Comment: Is food dividing Canada?

Social media and other communications seem to be driving the wedge deeper, not healing the rift

male farmer standing proud and satisfied

For many years, farmers have tried to convey their message, their lifestyles really, to an undereducated populace when it comes to agriculture and rural Canada. They have taken to social media with touching stories and countless messages, telling Canadians what things are like out on the farm. Some called it “agvocacy.” But Canada’s new food guide, amongst other policy decisions, is evidence that the rural/urban divide has never been greater.

Social media messages posted by farmers and farming groups are often met with a deluge of strong responses, refuting their information. Their stories are most often overshadowed by similarly powerful messages displayed by animal rights and environmental activists. And, these groups have proven themselves to be savvy communicators in the now decades-long debate on genetically modified organisms. Even if the science robustly supports the theory that GMOs are safe, doubts linger.

A recent study suggested that the less people knew about GMOs, the more likely they were to be against them. The public discourse on GMOs is now highly polarized, which has not served communities well. The same observation can apply to the issue of pesticides. Farmers have been caught in a space between science and farm-illiterate groups of citizens as technology users. Despite their passion for the land and nature, many farmers have come out of these deliberations discouraged and emotionally wounded.

Farming is essential to our lifestyle and well-being. For a long time, farming has been the most trusted profession in the country. But it is unclear whether Canadians are willing to listen to farmers anymore. The profession is trusted, but not respected. Many farmers are starting to realize this, as harsh and unfortunate as it may seem. Less than two per cent of the Canadian population lives on a farm, and the majority of Canadians have never even visited one. It is a dimension of their lives they barely understand, but want to support, to a certain degree. If food is affordable and convenient, urbanites are all in to support farmers. Some are willing to go the extra mile to make a difference, but they are far from the majority.

Agricultural trade groups are active and committed, but their message can only go so far. Individual farmers have also connected with city folk. Beyond visits to farmers’ markets, U-picks, and the impromptu encounters at various fairs, opportunities for discussion and interaction between urban dwellers and farmers are infrequent. On social media, farmers’ messages rarely reach beyond their own farming circles, rebounding as if in an echo chamber. Spending a few hours on social media will make the case crystal clear.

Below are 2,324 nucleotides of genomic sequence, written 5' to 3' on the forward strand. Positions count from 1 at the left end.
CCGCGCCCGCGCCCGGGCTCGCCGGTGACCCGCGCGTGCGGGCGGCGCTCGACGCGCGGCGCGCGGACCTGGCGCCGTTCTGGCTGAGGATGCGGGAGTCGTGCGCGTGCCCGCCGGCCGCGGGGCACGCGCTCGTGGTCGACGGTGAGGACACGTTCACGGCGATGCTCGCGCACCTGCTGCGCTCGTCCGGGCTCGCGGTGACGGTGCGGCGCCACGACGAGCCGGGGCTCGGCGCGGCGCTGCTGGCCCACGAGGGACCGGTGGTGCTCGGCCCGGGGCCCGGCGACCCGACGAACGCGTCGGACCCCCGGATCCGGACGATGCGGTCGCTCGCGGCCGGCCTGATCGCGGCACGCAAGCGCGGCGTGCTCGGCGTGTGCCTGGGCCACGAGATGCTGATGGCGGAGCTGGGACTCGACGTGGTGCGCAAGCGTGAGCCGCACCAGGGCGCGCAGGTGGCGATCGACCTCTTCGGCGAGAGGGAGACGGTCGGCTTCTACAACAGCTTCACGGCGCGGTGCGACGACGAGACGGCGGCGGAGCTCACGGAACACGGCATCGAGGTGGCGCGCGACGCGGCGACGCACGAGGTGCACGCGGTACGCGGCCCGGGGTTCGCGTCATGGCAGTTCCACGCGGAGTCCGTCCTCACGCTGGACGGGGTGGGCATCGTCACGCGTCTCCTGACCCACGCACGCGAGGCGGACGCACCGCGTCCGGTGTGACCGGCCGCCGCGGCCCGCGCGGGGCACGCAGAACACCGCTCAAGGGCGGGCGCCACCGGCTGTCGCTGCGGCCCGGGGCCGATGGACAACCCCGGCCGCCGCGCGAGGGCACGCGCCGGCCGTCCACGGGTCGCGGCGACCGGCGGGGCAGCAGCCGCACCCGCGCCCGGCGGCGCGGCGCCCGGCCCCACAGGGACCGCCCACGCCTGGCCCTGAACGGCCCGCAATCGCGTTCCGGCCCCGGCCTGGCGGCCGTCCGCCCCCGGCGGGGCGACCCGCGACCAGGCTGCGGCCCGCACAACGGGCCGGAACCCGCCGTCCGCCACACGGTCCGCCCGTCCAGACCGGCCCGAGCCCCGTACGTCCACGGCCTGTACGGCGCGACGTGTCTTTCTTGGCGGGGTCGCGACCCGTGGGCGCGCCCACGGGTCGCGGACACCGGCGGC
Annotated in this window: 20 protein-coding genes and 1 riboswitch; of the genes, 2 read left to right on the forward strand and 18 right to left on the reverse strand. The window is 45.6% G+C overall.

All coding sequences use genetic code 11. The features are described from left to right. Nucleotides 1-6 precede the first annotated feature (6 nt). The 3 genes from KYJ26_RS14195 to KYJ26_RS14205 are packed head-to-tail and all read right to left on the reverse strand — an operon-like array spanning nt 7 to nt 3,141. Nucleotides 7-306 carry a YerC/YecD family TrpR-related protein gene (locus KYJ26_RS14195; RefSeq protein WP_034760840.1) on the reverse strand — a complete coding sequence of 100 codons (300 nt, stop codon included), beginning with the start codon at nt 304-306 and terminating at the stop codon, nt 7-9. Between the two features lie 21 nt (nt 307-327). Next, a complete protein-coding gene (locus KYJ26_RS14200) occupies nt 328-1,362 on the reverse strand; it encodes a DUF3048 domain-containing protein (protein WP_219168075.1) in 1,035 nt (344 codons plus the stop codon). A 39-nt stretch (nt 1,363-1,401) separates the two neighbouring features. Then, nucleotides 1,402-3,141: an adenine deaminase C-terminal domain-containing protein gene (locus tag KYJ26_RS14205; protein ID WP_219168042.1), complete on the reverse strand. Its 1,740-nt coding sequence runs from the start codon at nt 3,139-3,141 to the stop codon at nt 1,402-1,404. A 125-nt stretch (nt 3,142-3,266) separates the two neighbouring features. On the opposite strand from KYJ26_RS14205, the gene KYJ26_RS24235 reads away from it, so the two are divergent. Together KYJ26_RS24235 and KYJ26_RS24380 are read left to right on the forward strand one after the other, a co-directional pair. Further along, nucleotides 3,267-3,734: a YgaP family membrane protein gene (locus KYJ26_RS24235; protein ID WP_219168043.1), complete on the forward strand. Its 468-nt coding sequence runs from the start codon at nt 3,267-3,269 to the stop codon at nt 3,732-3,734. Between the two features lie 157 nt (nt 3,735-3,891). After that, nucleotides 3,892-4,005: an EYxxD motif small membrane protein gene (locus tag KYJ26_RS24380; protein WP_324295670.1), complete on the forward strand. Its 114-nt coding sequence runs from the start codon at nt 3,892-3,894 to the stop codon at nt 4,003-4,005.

Countless qualitative and quantitative studies addressing perceived social media affordance for farmers suggest that such an approach has little effect. In the western world, while farmers are enthusiastic about social media’s potential to strengthen outreach efforts, enable communication channels and feedback loops, and increase levels of understanding amongst parties, studies point to the ineffectiveness of farmers to influence policy and more important, public opinion, with social media. The relationship between virtual advocacy by farmers and real political and ideological change is still speculative at best.

The GMO debate was apparently just the beginning. Canada’s new food guide was really an affront to what Canadian agriculture is all about. The food elites presented an ideal diet to Canadians and the connection between what is prescribed in the guide and what farmers can deliver is far from clear. Supported by nutritional science, the guide no doubt offers a target we should aim for. But many farmers are wondering how Canada’s agricultural policy will help our country achieve its dietary goals.

But at least some communication strategies do appear to be more effective. Farmers’ groups that partner with chefs, restaurant chains, grocers, celebrities, and other parties tend to garner more success in delivering their message. A myriad of initiatives throughout the country have been successful in connecting agriculture with cities. In other words, farmers who use someone else to tell their story appear to have more influence, since third parties will use a language the average citizen can understand. The plant-based narrative, on the other hand, is gaining traction, simply because its tone and nuances are in tune with what most urbanites can appreciate. If farmers and trade groups want a fighting chance, partnership is one path they should be pursuing.

But the nexus between agriculture and social media can get messy at times. The ketchup wars a few years ago are a good example. Loblaw customers took to social media to force a number of grocers in the country to relist French’s ketchup, a product manufactured in the U.S., while the tomato paste was made in Leamington, an issue of which most were unaware.

Regrettably, agriculture remains a poorly understood, vague concept for many of us. Because of the rural/urban divide that is profoundly changing food politics in Canada, our policies lack depth and pragmatism. Excluding lobby groups from a scientific process is one thing but excluding them altogether from a democratic process will only make things worse for everyone in the end.

About the author


Sylvain Charlebois is senior director, Agri-Food Analytics Lab, and professor in food distribution policy, Dalhousie University.



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